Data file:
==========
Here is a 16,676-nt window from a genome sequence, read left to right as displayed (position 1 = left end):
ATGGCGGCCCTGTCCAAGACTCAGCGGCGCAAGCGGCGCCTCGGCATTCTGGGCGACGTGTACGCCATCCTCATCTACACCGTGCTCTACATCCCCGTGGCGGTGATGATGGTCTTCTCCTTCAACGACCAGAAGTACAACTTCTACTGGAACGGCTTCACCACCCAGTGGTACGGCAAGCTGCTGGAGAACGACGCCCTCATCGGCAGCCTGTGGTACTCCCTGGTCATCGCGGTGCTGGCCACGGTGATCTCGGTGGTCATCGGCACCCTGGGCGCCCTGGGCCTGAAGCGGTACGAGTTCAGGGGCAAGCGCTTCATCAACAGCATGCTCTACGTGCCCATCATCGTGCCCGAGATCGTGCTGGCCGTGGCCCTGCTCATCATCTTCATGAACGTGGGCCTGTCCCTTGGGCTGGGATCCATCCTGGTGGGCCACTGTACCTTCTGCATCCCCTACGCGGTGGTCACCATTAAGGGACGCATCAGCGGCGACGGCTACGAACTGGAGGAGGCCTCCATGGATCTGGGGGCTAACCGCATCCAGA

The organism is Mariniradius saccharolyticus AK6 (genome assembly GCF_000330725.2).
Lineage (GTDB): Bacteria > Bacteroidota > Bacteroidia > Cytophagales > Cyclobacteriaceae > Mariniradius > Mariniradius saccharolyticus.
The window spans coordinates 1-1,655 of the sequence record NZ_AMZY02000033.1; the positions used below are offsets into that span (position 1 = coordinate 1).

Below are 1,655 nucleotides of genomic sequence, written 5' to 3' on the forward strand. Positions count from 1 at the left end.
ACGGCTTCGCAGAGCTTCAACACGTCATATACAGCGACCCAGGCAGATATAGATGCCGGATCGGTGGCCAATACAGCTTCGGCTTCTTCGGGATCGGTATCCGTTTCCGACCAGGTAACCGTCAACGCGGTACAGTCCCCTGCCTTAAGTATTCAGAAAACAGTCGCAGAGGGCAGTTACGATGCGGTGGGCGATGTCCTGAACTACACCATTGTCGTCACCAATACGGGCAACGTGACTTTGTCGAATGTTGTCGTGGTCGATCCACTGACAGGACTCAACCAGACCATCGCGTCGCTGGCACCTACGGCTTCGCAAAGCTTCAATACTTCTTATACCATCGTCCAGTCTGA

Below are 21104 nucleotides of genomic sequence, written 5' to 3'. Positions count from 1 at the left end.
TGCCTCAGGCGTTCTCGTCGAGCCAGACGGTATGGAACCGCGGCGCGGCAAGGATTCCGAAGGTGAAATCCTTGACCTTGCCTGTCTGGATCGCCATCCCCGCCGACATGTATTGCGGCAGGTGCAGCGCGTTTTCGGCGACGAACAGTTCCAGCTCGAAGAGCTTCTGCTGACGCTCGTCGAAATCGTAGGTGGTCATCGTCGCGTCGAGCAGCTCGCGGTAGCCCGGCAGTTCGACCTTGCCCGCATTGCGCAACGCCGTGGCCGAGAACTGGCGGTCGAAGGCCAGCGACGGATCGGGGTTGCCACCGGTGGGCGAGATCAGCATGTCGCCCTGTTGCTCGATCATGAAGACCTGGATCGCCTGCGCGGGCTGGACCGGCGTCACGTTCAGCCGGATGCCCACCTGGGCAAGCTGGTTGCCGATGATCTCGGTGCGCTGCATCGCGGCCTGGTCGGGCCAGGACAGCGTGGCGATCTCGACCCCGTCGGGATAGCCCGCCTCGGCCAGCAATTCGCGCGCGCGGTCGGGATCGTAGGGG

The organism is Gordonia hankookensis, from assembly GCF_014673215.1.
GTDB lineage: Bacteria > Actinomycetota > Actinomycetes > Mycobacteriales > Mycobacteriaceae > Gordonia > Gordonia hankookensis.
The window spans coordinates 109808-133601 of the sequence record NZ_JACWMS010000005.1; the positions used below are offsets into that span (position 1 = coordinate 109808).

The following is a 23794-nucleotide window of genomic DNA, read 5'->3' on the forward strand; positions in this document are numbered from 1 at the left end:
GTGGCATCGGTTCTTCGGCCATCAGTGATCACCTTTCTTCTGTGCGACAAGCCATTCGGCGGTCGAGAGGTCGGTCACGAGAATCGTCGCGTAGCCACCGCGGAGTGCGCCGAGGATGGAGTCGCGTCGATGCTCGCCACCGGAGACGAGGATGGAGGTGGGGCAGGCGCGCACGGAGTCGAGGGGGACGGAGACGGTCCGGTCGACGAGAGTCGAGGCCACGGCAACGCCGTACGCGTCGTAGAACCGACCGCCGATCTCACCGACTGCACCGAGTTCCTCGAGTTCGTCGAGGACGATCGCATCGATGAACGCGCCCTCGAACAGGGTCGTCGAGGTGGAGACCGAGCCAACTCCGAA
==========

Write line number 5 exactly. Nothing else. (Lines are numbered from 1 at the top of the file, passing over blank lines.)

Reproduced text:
The window spans coordinates 1-1,655 of the sequence record NZ_AMZY02000033.1; the positions used below are offsets into that span (position 1 = coordinate 1).